Unzué, Valverde assess 2017 Vuelta route

12 January 2017
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Official presentation in Madrid

Movistar Team's general manager and 2009 Spanish grandtour winner & six-time podium finisher comment on the parcours confirmed on Thursday

Following the official presentation of the 72th Vuelta a España's route in Madrid's Municipal Conference Hall, Thursday evening, the Movistar Team – winner of last year's race with Nairo Quintana – offers quotes by Eusebio Unzué and Alejandro Valverde on the race starting on 19 August in Nîmes, France, and finishing in Madrid on 10 September. The Spanish rider couldn't attend the event after the training accident suffered yesterday, hit by a barrier near his home in Murcia“It's awful I couldn't be there, because I like to support the race and I make it there almost every single year, but considering the blows I suffered, the most reasonable thing was to stay at home and avoid a long journey out and back from Murcia. Where I'm hoping to be at is the start in Nîmes, on 19 August. My schedule is not completely defined, but a clear goal in mind for me is making the Vuelta team.”

Eusebio Unzué: An early look at the route makes us happy, especially with the fact that there's a TTT, which should never be missed on Grand Tours. It's a good way to kick off a route that starts ramping up right from the start, with the climbs of La Rabassa and La Comella into the Andorra stage and those three mountain-top finishes in Valencia before the first race day. You feel like the race will get exciting from the very start.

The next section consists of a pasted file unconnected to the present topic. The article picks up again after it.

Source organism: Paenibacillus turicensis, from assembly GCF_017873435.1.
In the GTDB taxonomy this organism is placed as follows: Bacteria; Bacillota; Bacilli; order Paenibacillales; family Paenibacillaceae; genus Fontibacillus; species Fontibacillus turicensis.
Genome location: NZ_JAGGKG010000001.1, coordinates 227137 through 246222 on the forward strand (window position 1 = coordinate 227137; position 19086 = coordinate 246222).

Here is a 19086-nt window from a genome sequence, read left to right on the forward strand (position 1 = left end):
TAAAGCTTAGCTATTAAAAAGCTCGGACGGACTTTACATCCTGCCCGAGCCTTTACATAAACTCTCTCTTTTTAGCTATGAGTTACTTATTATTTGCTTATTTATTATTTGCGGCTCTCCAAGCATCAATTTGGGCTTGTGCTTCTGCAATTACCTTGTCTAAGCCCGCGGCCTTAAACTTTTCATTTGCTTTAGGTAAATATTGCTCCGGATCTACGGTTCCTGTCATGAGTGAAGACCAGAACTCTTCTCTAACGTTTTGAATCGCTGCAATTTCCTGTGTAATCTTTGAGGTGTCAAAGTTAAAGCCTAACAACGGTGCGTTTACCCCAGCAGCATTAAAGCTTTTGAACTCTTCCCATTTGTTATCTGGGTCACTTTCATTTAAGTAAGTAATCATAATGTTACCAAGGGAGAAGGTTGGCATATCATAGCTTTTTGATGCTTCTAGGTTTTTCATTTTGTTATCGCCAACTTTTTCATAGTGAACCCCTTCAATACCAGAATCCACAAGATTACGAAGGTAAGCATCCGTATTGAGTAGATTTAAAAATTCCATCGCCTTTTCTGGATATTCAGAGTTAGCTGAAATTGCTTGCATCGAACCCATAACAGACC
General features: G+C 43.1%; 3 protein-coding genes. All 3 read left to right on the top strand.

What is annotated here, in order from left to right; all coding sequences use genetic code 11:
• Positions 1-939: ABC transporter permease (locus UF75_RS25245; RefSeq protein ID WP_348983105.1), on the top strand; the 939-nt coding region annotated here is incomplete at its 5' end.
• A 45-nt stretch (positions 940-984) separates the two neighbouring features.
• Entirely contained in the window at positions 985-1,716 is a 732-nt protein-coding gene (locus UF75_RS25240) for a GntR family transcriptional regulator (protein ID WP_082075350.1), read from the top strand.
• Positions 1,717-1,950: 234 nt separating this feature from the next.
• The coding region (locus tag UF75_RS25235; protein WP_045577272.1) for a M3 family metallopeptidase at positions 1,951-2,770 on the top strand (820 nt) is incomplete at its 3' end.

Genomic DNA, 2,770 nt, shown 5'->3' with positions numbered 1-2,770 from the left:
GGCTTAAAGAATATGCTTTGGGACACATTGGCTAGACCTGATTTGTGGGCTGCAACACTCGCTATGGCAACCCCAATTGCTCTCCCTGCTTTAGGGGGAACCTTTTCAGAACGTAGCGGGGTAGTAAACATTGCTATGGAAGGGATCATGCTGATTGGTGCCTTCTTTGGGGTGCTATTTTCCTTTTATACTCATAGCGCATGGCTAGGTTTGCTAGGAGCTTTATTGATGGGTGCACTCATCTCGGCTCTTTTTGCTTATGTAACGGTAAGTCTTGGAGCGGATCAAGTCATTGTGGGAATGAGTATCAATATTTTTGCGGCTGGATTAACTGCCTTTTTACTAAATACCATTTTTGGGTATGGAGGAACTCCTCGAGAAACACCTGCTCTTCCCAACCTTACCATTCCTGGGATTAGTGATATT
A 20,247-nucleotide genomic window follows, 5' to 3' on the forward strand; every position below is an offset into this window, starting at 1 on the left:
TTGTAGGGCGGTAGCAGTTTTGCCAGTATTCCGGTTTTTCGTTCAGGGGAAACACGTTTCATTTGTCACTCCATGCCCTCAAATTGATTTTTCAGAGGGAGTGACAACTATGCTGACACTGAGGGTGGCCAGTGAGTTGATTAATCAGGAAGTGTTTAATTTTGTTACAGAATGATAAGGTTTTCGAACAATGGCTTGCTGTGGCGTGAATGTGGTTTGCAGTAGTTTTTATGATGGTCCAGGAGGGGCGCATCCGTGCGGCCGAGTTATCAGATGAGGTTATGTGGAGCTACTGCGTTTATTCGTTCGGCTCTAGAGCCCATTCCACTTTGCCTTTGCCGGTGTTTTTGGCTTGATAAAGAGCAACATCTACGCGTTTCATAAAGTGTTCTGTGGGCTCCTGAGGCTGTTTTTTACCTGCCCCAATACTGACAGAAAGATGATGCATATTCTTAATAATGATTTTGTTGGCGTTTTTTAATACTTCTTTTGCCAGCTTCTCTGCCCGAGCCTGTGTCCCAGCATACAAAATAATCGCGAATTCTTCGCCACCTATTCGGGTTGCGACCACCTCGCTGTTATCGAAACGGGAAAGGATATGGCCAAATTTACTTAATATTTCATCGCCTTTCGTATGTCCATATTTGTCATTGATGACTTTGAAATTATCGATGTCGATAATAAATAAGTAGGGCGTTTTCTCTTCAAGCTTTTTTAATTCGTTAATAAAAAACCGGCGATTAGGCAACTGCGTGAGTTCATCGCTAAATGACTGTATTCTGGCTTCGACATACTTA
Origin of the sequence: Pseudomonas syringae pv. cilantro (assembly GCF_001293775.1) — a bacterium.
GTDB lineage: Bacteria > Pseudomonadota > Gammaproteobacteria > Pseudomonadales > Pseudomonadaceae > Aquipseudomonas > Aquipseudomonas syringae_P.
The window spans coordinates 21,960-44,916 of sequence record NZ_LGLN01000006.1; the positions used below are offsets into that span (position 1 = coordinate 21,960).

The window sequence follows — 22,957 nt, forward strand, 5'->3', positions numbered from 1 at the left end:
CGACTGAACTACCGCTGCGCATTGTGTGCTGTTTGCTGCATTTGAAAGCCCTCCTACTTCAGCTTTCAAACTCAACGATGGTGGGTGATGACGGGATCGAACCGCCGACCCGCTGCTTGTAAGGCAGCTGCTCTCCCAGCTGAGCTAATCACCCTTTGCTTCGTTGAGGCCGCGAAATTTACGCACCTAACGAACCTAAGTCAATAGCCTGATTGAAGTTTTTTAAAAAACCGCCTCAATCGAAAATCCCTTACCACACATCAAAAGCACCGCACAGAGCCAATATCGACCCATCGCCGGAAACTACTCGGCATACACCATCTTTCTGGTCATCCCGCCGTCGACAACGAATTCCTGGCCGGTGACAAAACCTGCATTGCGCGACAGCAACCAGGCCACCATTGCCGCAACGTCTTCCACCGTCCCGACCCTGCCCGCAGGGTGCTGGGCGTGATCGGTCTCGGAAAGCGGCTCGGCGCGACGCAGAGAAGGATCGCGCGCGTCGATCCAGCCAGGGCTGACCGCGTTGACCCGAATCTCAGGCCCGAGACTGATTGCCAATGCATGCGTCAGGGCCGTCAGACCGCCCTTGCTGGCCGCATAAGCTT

"The second week, with those three uphill finishes on Alps-like climbs, will clear things up very much GC-wise – top, pure climbers should be leading the standings after that. We must also keep attention to the heat in those days in Andalusia; it's proven to be a key factor in previous editions.

"The third week will be even more important. First up, there's the Los Arcos to Logroño ITT, a special day for us as we will be racing home in the Navarra roads. Then, another two mountain-top finishes, and the always demanding Cantabria hills. And at the end, L'Angliru, a final, hellish chance for those who still want to conquer the race. I feel like it's a Vuelta route even harder than in previous occassions, and I'm sure it'll be spectacular.

Alejandro Valverde“It looks like a really demanding Vuelta a España. Some people will probably say they shot completely off the mark, and for those like us who are suffering it on the bike it will be even more of a challenge, but I understand and prefer to have it this way. At the end of the day, fans want spectacle, and with this route, I'm confident the race will be really attractive for them."

"You'll have to plan your training schedule well and peak early, because those three mountain-top finishes in the first week will take a big share in the overall result. For the climbs on week two – I know them really well, they're really demanding and high altitude combined with the slopes will make a big impact. That will pay off a lot when entering the Cantabria stages, and also L'Angliru, famous for its incredible ramps. It's a climber's course, no doubts about that. No place for TT specialists who climb just well; not even for sprinters, because some stages, like the one in Murcia, are mountain ones even if they don't finish uphill. The fact that the race goes through my region makes it even more special."